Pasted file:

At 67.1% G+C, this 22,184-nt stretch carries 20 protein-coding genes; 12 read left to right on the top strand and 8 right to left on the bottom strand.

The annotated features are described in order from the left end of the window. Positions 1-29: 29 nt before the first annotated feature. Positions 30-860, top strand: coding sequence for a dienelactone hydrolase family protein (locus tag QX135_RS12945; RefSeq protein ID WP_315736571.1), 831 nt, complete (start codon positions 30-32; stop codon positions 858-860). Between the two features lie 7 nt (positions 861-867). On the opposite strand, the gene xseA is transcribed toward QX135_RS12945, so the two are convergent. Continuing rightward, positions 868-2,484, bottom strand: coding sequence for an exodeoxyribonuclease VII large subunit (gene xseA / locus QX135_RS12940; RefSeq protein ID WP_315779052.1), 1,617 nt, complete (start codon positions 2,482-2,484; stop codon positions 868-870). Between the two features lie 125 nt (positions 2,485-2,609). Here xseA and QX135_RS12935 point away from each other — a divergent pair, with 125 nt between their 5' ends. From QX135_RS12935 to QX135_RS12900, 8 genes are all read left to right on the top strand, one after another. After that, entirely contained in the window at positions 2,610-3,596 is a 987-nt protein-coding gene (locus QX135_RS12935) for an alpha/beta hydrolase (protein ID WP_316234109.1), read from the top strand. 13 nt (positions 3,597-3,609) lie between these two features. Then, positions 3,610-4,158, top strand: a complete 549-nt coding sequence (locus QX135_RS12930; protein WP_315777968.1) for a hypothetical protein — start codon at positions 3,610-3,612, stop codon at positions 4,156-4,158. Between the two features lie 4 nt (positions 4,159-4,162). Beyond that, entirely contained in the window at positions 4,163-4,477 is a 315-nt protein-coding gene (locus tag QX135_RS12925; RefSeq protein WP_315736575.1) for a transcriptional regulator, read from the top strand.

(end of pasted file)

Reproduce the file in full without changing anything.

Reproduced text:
At 67.1% G+C, this 22,184-nt stretch carries 20 protein-coding genes; 12 read left to right on the top strand and 8 right to left on the bottom strand.

The annotated features are described in order from the left end of the window. Positions 1-29: 29 nt before the first annotated feature. Positions 30-860, top strand: coding sequence for a dienelactone hydrolase family protein (locus tag QX135_RS12945; RefSeq protein ID WP_315736571.1), 831 nt, complete (start codon positions 30-32; stop codon positions 858-860). Between the two features lie 7 nt (positions 861-867). On the opposite strand, the gene xseA is transcribed toward QX135_RS12945, so the two are convergent. Continuing rightward, positions 868-2,484, bottom strand: coding sequence for an exodeoxyribonuclease VII large subunit (gene xseA / locus QX135_RS12940; RefSeq protein ID WP_315779052.1), 1,617 nt, complete (start codon positions 2,482-2,484; stop codon positions 868-870). Between the two features lie 125 nt (positions 2,485-2,609). Here xseA and QX135_RS12935 point away from each other — a divergent pair, with 125 nt between their 5' ends. From QX135_RS12935 to QX135_RS12900, 8 genes are all read left to right on the top strand, one after another. After that, entirely contained in the window at positions 2,610-3,596 is a 987-nt protein-coding gene (locus QX135_RS12935) for an alpha/beta hydrolase (protein ID WP_316234109.1), read from the top strand. 13 nt (positions 3,597-3,609) lie between these two features. Then, positions 3,610-4,158, top strand: a complete 549-nt coding sequence (locus QX135_RS12930; protein WP_315777968.1) for a hypothetical protein — start codon at positions 3,610-3,612, stop codon at positions 4,156-4,158. Between the two features lie 4 nt (positions 4,159-4,162). Beyond that, entirely contained in the window at positions 4,163-4,477 is a 315-nt protein-coding gene (locus tag QX135_RS12925; RefSeq protein WP_315736575.1) for a transcriptional regulator, read from the top strand.